I don't really know much about boost::function. I found this which describes the differences between boost::function and function pointers. Unfortunately not being one who's properly gotten into boost yet, it's hard to appreciate the value boost::function has.

The main place I've used function references is in a Sutherland-Hodgman clipping algorithm for performing clipping in 3D.
By having functions that take a point and return say the difference between the Z and X coordinates (for clipping against the right hand-side of the fustrum) or various other combinations, I implemented my clipper without using templates. I've seen other's use templates for the same thing but it just felt wrong instantiating 6 versions of the same function that can differ by about as much as a plus instead of a minus. I could have very well used function pointers instead of course.

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Let's have type X:
void foo(X x);void foo(X &x);void foo(X *x);

Are there any different rules for function pointers when passed via above forms than they are for all other types?

It seems to me that they should follow same rules. X is function, *X is function pointer, &X is reference to function - but they all deal with same type.

Quote:
 void do_something(func_ref ref){ func_ptr ptr; ref = ptr;}

Shouldn't that be: 'ref = *ptr'?

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Quote:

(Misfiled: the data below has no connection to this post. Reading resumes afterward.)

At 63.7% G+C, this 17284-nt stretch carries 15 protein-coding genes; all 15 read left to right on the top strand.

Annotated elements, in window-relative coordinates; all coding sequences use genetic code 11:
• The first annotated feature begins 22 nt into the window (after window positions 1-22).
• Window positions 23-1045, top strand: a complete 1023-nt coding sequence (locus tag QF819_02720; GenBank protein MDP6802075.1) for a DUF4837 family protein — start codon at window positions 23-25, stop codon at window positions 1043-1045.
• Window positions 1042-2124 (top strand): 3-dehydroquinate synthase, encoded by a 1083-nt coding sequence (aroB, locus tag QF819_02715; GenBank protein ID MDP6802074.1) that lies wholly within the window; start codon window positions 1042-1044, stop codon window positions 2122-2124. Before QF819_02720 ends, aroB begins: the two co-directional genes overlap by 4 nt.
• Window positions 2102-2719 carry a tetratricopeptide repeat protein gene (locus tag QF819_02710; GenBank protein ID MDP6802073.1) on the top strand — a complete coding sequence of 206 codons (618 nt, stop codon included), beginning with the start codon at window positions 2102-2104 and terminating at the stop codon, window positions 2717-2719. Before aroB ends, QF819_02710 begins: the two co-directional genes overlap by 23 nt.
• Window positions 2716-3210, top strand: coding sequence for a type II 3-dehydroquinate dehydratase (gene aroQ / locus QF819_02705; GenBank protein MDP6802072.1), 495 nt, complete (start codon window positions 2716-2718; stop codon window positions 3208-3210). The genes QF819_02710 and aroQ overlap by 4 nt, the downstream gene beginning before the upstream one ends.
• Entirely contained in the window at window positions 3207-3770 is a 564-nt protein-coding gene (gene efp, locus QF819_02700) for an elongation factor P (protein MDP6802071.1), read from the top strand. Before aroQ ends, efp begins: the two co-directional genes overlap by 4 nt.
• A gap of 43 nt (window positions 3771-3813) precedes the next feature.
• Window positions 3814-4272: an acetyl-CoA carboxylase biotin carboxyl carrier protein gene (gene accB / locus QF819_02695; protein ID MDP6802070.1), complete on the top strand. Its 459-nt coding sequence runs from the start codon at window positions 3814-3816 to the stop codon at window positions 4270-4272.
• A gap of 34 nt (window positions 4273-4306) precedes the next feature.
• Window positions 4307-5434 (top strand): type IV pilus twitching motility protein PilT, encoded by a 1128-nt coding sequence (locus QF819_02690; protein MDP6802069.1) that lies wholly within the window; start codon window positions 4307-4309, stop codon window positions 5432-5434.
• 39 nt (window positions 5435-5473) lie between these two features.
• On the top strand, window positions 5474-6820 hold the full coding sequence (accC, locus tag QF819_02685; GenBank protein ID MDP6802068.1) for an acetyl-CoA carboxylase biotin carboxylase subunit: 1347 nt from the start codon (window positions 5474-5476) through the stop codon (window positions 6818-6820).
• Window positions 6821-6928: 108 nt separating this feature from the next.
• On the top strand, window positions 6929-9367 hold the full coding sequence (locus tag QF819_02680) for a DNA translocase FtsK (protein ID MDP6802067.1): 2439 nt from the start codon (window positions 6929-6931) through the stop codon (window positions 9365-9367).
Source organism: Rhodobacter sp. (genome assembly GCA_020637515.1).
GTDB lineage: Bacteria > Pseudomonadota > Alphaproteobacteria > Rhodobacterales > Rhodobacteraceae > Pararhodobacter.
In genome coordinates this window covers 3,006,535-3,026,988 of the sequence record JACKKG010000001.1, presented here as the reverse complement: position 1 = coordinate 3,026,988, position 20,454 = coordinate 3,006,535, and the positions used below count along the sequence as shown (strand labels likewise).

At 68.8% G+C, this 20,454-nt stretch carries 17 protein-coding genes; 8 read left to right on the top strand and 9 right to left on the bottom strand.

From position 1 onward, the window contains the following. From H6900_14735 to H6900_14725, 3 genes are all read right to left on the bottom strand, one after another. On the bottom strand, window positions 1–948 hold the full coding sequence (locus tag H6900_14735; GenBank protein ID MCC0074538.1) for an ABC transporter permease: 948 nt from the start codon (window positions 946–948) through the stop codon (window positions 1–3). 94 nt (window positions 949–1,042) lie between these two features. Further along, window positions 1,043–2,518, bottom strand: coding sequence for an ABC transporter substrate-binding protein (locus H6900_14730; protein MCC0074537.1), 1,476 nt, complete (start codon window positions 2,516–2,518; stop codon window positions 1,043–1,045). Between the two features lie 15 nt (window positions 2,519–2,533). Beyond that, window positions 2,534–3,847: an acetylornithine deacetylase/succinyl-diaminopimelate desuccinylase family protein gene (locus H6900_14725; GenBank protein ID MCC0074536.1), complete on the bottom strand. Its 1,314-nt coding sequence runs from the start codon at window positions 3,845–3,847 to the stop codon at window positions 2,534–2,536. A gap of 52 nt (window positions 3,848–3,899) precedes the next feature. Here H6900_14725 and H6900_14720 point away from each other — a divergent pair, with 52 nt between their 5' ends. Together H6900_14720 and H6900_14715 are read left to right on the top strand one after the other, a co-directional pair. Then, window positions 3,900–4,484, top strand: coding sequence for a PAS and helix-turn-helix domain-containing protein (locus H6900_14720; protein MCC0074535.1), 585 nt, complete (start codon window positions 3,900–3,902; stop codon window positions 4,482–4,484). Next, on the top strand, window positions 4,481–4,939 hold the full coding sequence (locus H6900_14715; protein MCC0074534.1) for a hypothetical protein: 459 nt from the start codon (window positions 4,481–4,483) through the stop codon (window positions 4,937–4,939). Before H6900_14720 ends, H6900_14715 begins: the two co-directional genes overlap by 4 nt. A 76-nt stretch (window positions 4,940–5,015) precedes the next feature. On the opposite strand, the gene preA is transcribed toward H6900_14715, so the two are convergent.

Original post by Antheus
Let's have type X:
void foo(X x);void foo(X &x);void foo(X *x);

Are there any different rules for function pointers when passed via above forms than they are for all other types?

It seems to me that they should follow same rules. X is function, *X is function pointer, &X is reference to function - but they all deal with same type.

Quote:
 void do_something(func_ref ref){ func_ptr ptr; ref = ptr;}

Shouldn't that be: 'ref = *ptr'?

Well that was kind of my point, that they aren't compatible. I was just responding to your comment that function references are actually function pointers, just passed by reference. If that were true, then the above should compile, because "reference to function pointer" and "function pointer" should be compatible.

Functions (and pointers and references) kind of break standard rules anyway though, which is part of why they're confusing, since for example you can do things like:

func_ptr ptr = &foo;func_ptr ptr = foo;

and they mean the same thing.

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Quote:
 Original post by cache_hitYou can, however, do this:*** Source Snippet Removed ***so, they are a little different. Instead of being a function POINTER passed by reference it is the actual function passed by reference.

Huh? Your code passes 'func_ptr&', and func_ptr is a function pointer type. How is that not "a function pointer passed by reference"?

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That obviously *is* a reference to a function pointer. However, i was responding to the claim that "a function reference is a function pointer, passed by reference.". If that were true, then func_ref should be the same as func_ptr&, unless im missing something (which is certainly possible given my spaciness the past few days). Thats what the example was intended to illustrate

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Quote: